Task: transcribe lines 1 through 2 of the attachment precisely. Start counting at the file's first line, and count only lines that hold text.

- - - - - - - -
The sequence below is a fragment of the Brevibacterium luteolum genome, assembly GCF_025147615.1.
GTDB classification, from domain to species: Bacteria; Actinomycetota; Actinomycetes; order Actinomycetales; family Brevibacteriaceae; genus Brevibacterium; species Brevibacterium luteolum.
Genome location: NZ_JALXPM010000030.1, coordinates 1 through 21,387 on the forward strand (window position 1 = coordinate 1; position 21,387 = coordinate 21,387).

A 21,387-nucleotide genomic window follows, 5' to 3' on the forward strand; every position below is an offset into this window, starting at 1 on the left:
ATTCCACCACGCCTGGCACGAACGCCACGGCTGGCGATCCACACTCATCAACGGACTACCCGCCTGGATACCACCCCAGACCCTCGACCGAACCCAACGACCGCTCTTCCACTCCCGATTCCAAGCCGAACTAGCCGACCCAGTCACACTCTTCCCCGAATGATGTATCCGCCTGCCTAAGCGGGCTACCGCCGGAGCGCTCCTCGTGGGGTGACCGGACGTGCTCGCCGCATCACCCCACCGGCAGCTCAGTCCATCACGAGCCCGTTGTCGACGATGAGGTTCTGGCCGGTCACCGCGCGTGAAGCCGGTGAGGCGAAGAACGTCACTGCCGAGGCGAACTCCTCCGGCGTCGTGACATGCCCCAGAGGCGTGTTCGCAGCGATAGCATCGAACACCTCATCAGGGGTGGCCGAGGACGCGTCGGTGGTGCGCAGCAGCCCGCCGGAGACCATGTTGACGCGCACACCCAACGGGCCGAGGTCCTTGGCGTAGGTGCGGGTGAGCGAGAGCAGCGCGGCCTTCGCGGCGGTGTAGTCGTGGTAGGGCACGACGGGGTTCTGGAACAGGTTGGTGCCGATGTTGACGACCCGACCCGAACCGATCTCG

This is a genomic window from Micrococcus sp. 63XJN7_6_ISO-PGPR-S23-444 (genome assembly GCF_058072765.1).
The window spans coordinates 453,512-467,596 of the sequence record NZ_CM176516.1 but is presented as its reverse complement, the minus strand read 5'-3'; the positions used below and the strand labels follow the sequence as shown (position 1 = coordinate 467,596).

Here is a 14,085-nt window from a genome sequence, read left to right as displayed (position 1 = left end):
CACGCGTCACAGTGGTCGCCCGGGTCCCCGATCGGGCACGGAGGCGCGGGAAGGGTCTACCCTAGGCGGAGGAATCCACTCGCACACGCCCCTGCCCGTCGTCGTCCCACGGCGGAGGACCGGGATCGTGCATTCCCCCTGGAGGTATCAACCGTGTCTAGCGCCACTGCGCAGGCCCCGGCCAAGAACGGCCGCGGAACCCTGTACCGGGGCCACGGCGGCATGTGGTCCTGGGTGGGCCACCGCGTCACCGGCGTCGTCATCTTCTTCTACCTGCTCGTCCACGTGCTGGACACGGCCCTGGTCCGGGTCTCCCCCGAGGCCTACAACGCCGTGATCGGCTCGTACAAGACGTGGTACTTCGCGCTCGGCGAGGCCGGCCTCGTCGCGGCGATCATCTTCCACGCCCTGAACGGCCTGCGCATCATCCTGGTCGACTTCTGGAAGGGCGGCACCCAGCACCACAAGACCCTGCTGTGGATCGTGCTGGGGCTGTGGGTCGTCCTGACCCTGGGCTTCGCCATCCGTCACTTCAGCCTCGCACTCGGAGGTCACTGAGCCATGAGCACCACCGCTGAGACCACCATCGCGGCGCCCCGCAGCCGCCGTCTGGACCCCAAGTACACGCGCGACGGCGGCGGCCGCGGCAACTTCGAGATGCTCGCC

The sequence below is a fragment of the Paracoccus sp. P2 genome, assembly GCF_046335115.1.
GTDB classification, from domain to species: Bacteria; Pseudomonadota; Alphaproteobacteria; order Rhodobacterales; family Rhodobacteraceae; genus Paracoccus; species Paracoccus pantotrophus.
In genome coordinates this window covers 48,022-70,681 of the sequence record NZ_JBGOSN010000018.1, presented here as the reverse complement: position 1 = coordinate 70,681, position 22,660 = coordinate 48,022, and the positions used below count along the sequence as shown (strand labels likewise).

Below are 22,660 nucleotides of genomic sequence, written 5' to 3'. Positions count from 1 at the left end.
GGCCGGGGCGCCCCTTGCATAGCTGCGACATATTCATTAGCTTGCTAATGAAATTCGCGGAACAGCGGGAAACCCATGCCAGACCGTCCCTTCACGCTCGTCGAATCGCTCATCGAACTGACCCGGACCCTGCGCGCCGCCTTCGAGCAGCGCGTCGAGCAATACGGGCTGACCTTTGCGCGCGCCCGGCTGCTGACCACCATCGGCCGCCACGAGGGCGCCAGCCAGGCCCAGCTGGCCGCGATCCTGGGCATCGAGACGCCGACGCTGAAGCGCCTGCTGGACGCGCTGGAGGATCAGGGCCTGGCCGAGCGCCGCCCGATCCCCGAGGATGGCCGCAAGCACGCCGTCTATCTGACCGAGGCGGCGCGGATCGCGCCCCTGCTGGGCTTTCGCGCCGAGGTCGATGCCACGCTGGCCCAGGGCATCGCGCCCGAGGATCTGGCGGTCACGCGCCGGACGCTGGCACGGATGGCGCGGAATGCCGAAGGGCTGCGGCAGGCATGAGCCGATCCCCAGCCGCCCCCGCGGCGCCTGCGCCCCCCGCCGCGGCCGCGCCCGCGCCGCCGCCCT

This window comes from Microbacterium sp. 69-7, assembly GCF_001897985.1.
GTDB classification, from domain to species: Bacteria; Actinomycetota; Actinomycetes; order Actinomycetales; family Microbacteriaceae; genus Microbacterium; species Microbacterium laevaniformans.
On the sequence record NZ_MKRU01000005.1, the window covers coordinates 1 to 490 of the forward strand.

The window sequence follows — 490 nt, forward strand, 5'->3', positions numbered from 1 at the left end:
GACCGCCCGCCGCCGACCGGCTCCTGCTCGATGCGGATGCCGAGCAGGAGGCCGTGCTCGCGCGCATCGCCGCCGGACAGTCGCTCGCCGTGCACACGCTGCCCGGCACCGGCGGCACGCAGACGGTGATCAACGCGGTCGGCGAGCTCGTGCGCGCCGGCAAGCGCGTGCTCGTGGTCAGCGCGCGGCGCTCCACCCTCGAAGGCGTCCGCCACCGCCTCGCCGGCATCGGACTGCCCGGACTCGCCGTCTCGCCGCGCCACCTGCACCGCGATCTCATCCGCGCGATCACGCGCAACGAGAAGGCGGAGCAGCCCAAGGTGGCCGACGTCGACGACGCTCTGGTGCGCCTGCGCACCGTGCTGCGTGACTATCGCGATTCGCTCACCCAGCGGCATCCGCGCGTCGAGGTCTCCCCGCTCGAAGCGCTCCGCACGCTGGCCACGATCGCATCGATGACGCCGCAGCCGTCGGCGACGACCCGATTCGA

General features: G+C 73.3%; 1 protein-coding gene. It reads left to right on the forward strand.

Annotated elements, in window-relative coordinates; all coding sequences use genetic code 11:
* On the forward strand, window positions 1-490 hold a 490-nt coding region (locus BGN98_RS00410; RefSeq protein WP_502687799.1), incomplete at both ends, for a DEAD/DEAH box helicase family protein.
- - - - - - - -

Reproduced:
The sequence below is a fragment of the Brevibacterium luteolum genome, assembly GCF_025147615.1.
GTDB classification, from domain to species: Bacteria; Actinomycetota; Actinomycetes; order Actinomycetales; family Brevibacteriaceae; genus Brevibacterium; species Brevibacterium luteolum.